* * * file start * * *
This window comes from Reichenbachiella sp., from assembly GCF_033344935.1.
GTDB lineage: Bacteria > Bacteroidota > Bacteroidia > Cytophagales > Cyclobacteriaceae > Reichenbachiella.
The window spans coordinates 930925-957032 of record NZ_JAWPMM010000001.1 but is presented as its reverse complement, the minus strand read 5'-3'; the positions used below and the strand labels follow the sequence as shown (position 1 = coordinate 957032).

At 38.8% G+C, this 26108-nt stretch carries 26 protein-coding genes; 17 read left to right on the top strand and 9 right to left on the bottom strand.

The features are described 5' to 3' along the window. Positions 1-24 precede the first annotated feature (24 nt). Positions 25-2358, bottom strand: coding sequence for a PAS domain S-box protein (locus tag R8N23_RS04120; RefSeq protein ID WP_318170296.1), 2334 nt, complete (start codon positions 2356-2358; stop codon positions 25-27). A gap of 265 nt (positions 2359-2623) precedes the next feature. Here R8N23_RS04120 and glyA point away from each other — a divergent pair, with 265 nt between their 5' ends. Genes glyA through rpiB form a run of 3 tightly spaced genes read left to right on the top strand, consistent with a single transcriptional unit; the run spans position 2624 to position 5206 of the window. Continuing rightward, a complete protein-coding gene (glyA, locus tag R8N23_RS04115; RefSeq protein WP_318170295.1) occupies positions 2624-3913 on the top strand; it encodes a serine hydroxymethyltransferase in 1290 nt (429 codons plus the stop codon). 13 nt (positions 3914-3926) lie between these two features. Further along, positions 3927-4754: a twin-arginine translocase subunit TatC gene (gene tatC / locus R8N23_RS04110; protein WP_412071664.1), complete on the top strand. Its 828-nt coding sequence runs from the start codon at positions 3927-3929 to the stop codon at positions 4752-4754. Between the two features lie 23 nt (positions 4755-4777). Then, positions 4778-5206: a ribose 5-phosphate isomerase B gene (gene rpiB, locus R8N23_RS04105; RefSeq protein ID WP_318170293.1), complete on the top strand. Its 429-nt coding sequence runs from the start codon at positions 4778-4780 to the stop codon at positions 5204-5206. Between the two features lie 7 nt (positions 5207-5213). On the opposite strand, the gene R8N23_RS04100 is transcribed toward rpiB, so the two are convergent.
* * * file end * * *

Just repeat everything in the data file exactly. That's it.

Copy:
This window comes from Reichenbachiella sp., from assembly GCF_033344935.1.
GTDB lineage: Bacteria > Bacteroidota > Bacteroidia > Cytophagales > Cyclobacteriaceae > Reichenbachiella.
The window spans coordinates 930925-957032 of record NZ_JAWPMM010000001.1 but is presented as its reverse complement, the minus strand read 5'-3'; the positions used below and the strand labels follow the sequence as shown (position 1 = coordinate 957032).

At 38.8% G+C, this 26108-nt stretch carries 26 protein-coding genes; 17 read left to right on the top strand and 9 right to left on the bottom strand.

The features are described 5' to 3' along the window. Positions 1-24 precede the first annotated feature (24 nt). Positions 25-2358, bottom strand: coding sequence for a PAS domain S-box protein (locus tag R8N23_RS04120; RefSeq protein ID WP_318170296.1), 2334 nt, complete (start codon positions 2356-2358; stop codon positions 25-27). A gap of 265 nt (positions 2359-2623) precedes the next feature. Here R8N23_RS04120 and glyA point away from each other — a divergent pair, with 265 nt between their 5' ends. Genes glyA through rpiB form a run of 3 tightly spaced genes read left to right on the top strand, consistent with a single transcriptional unit; the run spans position 2624 to position 5206 of the window. Continuing rightward, a complete protein-coding gene (glyA, locus tag R8N23_RS04115; RefSeq protein WP_318170295.1) occupies positions 2624-3913 on the top strand; it encodes a serine hydroxymethyltransferase in 1290 nt (429 codons plus the stop codon). 13 nt (positions 3914-3926) lie between these two features. Further along, positions 3927-4754: a twin-arginine translocase subunit TatC gene (gene tatC / locus R8N23_RS04110; protein WP_412071664.1), complete on the top strand. Its 828-nt coding sequence runs from the start codon at positions 3927-3929 to the stop codon at positions 4752-4754. Between the two features lie 23 nt (positions 4755-4777). Then, positions 4778-5206: a ribose 5-phosphate isomerase B gene (gene rpiB, locus R8N23_RS04105; RefSeq protein ID WP_318170293.1), complete on the top strand. Its 429-nt coding sequence runs from the start codon at positions 4778-4780 to the stop codon at positions 5204-5206. Between the two features lie 7 nt (positions 5207-5213). On the opposite strand, the gene R8N23_RS04100 is transcribed toward rpiB, so the two are convergent.